Dariana: We create all kinds of useful graphic material for the promotion and sale of real estate and architectural projects of different scales. We classify our service into two categories: CGI illustration, which includes still images, animations, virtual tours, and rendered architectural plans, and implementation, which comprises art direction, graphic design, branding, and digital development. Our client base mostly consists of developers, architects, and construction companies involved in the real estate sector.
How would you describe your approach and overarching vision as an archviz company?
Brian: We admire architectural photography and we pay special attention to what makes a photo spectacular. Why do some photos capture the viewer's attention and convey sensations while others do not? We want to give our clients the former kind of images before they even start developing their space. We created adetalle with the idea that we could make a difference for developers, architects, and builders in our region, based on our artistic vision and abilities.
What are your general responsibilities and daily tasks at adetalle studio?
Brian: adetalle is a small studio so Dariana and I take on multiple roles and share a lot of the tasks. Most of the time, I work as art director, making sure that all the images in a project have a coherent look and maintain the same quality throughout the production process. While I still really enjoy making the images myself (after all, a major reason we started adetalle was to work as 3D artists), I understand that our roles will most likely change as we grow. I imagine we will eventually end up like coaches of a football team, helping our player to improve their technique as well as offering guidance and direction, so that they can reach their full potential.Dariana: I dedicate myself to different tasks at the administrative level, but at the operational level my main role is that of a project director: I am in charge of finalizing the images, reviewing the 3D scenes before rendering, post-production, and client communication amongst other things.
The adetalle team rightfully takes pride in their attention to detail – just look at the complexity of this scene!
Is there a specific design philosophy or architectural school of thought adetalle adheres to? What inspires you as 3D artists?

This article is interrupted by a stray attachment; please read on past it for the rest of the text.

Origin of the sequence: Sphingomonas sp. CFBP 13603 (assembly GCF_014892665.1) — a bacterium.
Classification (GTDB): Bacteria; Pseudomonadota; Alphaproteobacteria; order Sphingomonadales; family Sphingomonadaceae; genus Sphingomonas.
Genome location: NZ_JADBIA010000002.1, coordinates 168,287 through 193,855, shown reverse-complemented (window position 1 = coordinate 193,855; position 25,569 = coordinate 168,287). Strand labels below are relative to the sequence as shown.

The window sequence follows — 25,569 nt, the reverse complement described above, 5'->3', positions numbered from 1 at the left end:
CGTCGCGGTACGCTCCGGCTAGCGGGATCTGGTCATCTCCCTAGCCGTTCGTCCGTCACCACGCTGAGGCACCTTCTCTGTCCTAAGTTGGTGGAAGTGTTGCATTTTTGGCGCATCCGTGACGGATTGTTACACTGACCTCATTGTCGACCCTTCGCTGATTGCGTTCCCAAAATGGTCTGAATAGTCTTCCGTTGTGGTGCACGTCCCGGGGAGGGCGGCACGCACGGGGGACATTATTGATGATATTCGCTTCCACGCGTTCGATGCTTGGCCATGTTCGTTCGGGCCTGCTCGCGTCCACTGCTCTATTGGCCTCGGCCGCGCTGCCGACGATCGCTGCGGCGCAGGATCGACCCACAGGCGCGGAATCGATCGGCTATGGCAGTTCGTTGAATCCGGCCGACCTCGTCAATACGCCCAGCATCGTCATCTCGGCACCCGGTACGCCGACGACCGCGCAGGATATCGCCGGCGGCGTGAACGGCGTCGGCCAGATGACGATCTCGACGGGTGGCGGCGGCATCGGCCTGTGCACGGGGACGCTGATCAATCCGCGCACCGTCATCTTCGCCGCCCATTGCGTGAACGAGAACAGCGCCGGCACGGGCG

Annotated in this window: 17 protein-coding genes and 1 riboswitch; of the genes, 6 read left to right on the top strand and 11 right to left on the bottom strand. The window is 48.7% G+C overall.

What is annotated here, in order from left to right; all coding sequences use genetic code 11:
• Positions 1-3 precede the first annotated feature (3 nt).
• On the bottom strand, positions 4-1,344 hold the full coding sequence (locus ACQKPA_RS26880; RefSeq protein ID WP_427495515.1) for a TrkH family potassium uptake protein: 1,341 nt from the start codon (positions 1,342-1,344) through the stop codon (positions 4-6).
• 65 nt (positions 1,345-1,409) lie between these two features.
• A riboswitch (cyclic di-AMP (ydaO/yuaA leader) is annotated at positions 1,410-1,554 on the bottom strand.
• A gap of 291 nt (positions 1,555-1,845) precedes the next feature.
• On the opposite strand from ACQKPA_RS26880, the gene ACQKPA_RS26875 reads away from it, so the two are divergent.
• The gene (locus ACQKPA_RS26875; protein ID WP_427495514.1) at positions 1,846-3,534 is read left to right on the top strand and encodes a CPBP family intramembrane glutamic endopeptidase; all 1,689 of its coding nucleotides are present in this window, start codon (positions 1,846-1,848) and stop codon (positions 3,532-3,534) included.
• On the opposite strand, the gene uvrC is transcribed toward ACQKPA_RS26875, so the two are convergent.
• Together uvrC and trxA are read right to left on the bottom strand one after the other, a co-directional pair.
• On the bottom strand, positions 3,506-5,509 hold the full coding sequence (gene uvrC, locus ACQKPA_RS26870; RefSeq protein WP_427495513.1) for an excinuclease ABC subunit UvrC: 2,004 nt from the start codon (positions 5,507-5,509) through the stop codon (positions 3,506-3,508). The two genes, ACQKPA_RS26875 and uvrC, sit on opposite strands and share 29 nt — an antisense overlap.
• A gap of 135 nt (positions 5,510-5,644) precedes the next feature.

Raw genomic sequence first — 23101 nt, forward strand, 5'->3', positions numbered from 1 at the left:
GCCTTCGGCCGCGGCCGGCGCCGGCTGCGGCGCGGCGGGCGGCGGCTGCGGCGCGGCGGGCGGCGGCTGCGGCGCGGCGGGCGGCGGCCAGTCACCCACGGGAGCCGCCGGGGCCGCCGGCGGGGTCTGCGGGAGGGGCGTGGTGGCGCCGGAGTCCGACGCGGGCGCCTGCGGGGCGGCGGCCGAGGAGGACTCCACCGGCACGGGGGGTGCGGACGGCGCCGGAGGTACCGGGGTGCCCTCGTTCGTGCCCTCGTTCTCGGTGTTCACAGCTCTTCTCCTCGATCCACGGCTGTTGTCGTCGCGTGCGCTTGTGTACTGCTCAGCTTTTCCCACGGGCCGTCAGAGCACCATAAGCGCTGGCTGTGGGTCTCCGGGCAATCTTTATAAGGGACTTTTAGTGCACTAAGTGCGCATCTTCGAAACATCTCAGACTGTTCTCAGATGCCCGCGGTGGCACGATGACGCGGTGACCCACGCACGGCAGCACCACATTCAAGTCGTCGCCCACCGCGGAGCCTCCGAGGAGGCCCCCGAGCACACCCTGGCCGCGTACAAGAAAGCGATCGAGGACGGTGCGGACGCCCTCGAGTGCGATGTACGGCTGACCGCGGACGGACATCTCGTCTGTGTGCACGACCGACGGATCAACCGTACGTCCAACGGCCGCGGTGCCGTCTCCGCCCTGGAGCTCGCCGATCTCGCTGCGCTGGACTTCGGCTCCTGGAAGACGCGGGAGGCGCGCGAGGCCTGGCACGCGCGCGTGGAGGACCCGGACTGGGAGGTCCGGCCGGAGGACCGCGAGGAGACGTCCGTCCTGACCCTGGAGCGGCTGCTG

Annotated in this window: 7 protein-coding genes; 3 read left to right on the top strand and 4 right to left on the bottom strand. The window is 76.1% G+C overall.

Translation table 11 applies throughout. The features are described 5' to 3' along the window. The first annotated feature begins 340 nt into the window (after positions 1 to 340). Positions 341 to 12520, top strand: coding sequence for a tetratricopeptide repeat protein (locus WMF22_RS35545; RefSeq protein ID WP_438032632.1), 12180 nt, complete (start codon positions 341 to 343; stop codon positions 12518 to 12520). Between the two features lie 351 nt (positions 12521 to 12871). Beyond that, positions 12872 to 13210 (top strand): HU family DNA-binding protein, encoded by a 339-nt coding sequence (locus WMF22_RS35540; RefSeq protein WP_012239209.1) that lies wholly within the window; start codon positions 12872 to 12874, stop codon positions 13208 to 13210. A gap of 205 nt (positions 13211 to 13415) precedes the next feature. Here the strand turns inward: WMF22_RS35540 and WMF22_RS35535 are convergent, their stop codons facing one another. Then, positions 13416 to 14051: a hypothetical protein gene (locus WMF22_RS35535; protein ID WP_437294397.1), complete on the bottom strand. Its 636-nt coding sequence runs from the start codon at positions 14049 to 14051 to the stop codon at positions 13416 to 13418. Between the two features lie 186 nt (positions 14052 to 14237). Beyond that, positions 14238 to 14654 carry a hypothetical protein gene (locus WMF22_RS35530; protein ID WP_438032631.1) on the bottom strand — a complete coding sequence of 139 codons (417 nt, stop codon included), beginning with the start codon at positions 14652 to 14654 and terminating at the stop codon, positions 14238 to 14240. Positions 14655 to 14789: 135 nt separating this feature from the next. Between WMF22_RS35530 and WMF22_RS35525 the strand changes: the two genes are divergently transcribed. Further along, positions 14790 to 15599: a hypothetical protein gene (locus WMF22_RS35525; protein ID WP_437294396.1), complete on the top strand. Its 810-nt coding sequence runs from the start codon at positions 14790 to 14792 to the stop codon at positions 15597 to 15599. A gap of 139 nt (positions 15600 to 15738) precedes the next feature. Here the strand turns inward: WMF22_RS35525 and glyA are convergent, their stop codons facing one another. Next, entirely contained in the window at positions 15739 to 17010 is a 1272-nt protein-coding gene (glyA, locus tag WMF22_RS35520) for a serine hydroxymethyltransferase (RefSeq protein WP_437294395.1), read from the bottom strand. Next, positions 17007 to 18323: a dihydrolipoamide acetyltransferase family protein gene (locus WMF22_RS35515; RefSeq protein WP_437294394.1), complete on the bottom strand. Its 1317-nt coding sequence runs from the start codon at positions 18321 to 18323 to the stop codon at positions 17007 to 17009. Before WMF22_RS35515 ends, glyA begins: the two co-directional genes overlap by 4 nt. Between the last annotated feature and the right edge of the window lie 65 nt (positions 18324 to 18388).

Brian: We don’t have a specific design style in terms of archviz. I believe that each project has its own unique identity, from where we draw inspiration and try to make the most of its characteristics, translating the strong points of the project into images. In a more general sense, our greatest inspiration is architectural photography. Some of the people we follow include Fernando Guerra, Iwan Baan, Rory Gardiner, Ema Peter, Sergio Grazia, Cristóbal Palma, and Fernando Alda. There is a great artistic sensibility in what they do!
Designwise, we appreciate contemporary architecture. First and foremost, we are fans of architecture, not so much of a specific style. We do enjoy the work of David Chipperfield, Sou Fujimoto, SO-IL, Herzog & De Meuron, Sanaa, Isay Weinfeld, Marcio Kogan, Fran Silvestre, Campo Baeza, Aires Mateus, Renzo Piano, Norman Foster, and Alvaro Siza, just to name a few.
Describe your profile as a CG artist! Where does your own fascination with architecture and archviz stem from?
Brian: Whenever somebody asked me what I wanted to be when I grew up as a kid, my answer was either football player or architect, so the fascination was always there. Of course, I only developed a better understanding of architecture many years later, at university. Then when I discovered the work of Norwegian visualization studio MIR, that was the icing on the cake, that was the moment I said “I want to learn to do this”. Their work still amazes me to this day.
Dariana: For me, it was during my university days, although I still had a fairly limited perspective of architecture and CGI at the time. The term ‘CG-architect’ seemed like an amazing combination of words to me, as I thought each enhances the other. Personally, I feel I grew to love archviz not only because I had more control over the technical aspects, but especially because viewing a project more through an artistic lens gave me so much more enjoyment. To me, that is when the real fun begins!
What are your main areas of expertise?
Dariana: As I have said before, I was heavily involved in project design and development for many years, residential projects in particular. Brian also has a ton of experience in the development and interior design of apartments and offices, and is very familiar with the real estate sector.
Is there a part of CG-related work you particularly enjoy?